Spotlight Series #transitiontuesdays – Lillian A. Ser, Esq.

We are delighted to introduce #transitiontuesdays where we will feature a fearless leader and their transition story.

You’ll learn how they took action on their dreams. Some have transitioned to exciting new jobs, others to a completely new career, or to their own businesses.

We are hoping that these stories inspire you or someone you know.

We’d like to start our Spotlight Series #transitiontuesdays with my friend Lillian A. Ser, Esq. 

At the age of 35 after a successful career, a marriage, and two small kids, Lillian decided to go back to school and follow her dreams of becoming an attorney.

In 2009, she founded Ser & Associates, a minority-owned, female-owned boutique law firm, certified at the federal, state, and local levels. Ser & Associates represents individuals, entrepreneurs, and small to medium-sized businesses in corporate, business, and real estate matters.

Learn what motivated this fearless leader to make her transition.


What was your first job and how did you get it?

First Job in life at 13 – Grocery Store cashier. Got it by walking in and asking if they needed part-time help.  First job in Career #1 – Bursar for the University of Miami.  I worked my way up from secretary to the boss.  First job in Career #2 – Shutts & Bowen, a prestigious big law firm. I worked very hard in law school and graduated in the top 2% of my class.  That, coupled with 10 years of experience, got me the job.

When and how did you decide to transition your career to what you do today?

I decided to go to law school when I was 35 yrs old.  I had reached the upper echelons at UM and knew that it would be a very long time before I could ascent further.  Then I thought, I can go somewhere else and do the same job (Billing/Collections/Management) or return to my first life plan of becoming a lawyer. 

What steps did you take to make that transition and how long did it take?

First, I prepared for the LSAT by taking a prep course.  I thought I wouldn’t be able to get a good score.  But, I did.  Then, I applied to UM (the only choice I had since I was married with 2 young kids and couldn’t leave the area) thinking I wouldn’t get in.  But,  I did.  Then I thought there was no way I could afford to go to school full-time.  But, I was awarded a 50% scholarship for my first year.  And, based on my ranking, I got a full ride for the 2nd and 3rd year.  So all the student loan money went towards helping to support my family.  In a nutshell, it was meant to be.  😊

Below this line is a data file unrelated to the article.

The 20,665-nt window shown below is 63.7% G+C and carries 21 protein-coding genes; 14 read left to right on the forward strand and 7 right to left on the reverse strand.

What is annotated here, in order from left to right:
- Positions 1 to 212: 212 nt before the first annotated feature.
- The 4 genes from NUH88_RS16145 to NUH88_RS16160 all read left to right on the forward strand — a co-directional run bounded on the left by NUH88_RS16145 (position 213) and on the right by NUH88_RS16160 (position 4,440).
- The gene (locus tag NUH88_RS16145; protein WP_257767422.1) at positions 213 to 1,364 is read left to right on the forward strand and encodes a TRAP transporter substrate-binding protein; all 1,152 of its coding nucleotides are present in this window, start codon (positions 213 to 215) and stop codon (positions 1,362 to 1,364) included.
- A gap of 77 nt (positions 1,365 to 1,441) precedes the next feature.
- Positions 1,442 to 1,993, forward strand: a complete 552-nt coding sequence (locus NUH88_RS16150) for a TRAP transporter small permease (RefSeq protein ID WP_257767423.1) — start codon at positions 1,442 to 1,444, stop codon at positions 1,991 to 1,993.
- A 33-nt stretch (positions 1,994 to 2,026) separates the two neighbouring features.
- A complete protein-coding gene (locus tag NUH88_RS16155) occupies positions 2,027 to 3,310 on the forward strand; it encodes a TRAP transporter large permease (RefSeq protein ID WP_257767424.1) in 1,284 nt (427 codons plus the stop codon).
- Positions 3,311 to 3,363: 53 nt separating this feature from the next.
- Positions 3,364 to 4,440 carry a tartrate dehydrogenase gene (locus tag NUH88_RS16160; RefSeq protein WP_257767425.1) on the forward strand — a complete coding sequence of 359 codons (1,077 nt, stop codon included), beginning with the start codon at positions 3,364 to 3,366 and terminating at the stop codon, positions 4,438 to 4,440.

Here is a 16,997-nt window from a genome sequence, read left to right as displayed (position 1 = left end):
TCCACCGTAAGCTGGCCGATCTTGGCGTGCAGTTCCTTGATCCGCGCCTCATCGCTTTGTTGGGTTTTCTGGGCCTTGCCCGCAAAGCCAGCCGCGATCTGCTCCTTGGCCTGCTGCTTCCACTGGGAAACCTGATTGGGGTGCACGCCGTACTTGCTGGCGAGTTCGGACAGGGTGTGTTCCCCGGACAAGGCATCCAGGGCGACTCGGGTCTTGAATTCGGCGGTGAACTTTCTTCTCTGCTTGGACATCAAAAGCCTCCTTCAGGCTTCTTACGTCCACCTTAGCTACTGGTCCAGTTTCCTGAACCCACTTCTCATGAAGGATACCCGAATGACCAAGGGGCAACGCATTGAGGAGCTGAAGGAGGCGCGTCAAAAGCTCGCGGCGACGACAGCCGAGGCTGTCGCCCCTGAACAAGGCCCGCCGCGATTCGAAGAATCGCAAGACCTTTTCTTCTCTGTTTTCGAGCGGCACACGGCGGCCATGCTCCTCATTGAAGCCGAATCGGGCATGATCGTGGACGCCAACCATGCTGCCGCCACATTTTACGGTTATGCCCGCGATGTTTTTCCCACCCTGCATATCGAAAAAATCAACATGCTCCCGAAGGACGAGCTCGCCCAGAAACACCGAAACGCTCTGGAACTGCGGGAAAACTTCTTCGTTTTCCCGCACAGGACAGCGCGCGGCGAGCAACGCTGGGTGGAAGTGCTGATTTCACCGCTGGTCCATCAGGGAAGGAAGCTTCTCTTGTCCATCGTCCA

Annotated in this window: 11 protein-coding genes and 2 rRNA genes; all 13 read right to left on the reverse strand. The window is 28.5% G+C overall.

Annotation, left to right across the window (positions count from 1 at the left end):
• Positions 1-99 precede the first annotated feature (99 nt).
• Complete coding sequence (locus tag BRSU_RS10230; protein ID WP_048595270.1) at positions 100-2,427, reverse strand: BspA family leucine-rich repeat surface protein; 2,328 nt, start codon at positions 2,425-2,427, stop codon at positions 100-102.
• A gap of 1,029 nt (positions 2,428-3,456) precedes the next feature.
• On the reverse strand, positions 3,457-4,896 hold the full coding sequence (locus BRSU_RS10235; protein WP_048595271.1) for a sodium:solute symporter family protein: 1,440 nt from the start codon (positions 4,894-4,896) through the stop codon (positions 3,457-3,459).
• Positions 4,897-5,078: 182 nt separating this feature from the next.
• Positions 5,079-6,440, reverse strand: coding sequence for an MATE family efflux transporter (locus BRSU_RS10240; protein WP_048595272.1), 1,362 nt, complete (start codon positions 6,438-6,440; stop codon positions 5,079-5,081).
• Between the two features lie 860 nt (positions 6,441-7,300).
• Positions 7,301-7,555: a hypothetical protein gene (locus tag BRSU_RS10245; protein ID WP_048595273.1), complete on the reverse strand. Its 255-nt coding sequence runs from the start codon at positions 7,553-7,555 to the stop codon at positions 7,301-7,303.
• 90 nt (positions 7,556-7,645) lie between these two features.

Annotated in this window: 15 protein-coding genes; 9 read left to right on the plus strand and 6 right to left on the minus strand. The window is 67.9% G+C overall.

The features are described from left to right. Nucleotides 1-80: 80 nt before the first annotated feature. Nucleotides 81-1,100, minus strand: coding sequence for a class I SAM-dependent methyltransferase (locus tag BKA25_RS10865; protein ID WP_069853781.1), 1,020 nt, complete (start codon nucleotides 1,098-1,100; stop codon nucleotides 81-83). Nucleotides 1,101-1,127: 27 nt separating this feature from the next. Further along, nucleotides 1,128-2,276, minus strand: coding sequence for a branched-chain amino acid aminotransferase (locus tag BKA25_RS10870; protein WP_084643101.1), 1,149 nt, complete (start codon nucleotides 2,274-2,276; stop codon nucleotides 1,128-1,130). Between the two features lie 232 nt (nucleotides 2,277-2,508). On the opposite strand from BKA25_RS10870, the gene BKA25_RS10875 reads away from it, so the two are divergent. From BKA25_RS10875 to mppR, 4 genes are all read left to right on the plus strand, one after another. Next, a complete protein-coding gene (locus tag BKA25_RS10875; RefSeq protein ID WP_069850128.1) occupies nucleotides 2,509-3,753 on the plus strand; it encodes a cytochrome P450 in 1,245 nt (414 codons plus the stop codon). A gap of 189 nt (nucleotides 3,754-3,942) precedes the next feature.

What tools, training or coaching did you acquire/learn to help you make the transition?

I was fortunate in that I was an older student and had real life experience, plus time management skills.  I did not have the money or time to have a career coach per se, but I did rely heavily on the UM Career Source Dept to find summer jobs and improve on my interviewing skills. In fact, I went to the career source my first week of law school and telling the counselor, I need to start working on my job prospects for when I graduate.  The counselor laughed and said, come back at the end of year two.  I said, no. I need a job for the next two summers and a job lined up immediately after I take the Bar.  And, so it was…

What does life look like now that you have transitioned into doing what you are doing?

I’ve been an attorney now for over 20yrs.  I have never once regretted my decision and the hard work/sacrifices I had to make and that my family had to make. I have built a good reputation and have helped many people on the way.   I’m proud of my accomplishments and, most especially, grateful for making my  uneducated/immigrant parents goal of a better life for their daughter a reality. 

What advice would you have given your younger self?

Trust your gut.  Every time you feel uneasy about something, someone or a decision, there usually is something wrong.  And, if you don’t know what to do.  Don’t do anything for a little bit.  The right path will reveal itself.

What is the best career advice you have ever received?

Don’t think too long or hard about a decision because of fear of failure.  Failure is the way we learn and improve.  And, sometimes, if you wait too long, someone will get there first. 

Describe your ideal vacation.

Hmmmmm…  traveling to a new place – ANYWHERE!

Learn more about Lillian and her firm:

@ser_associates LinkedIn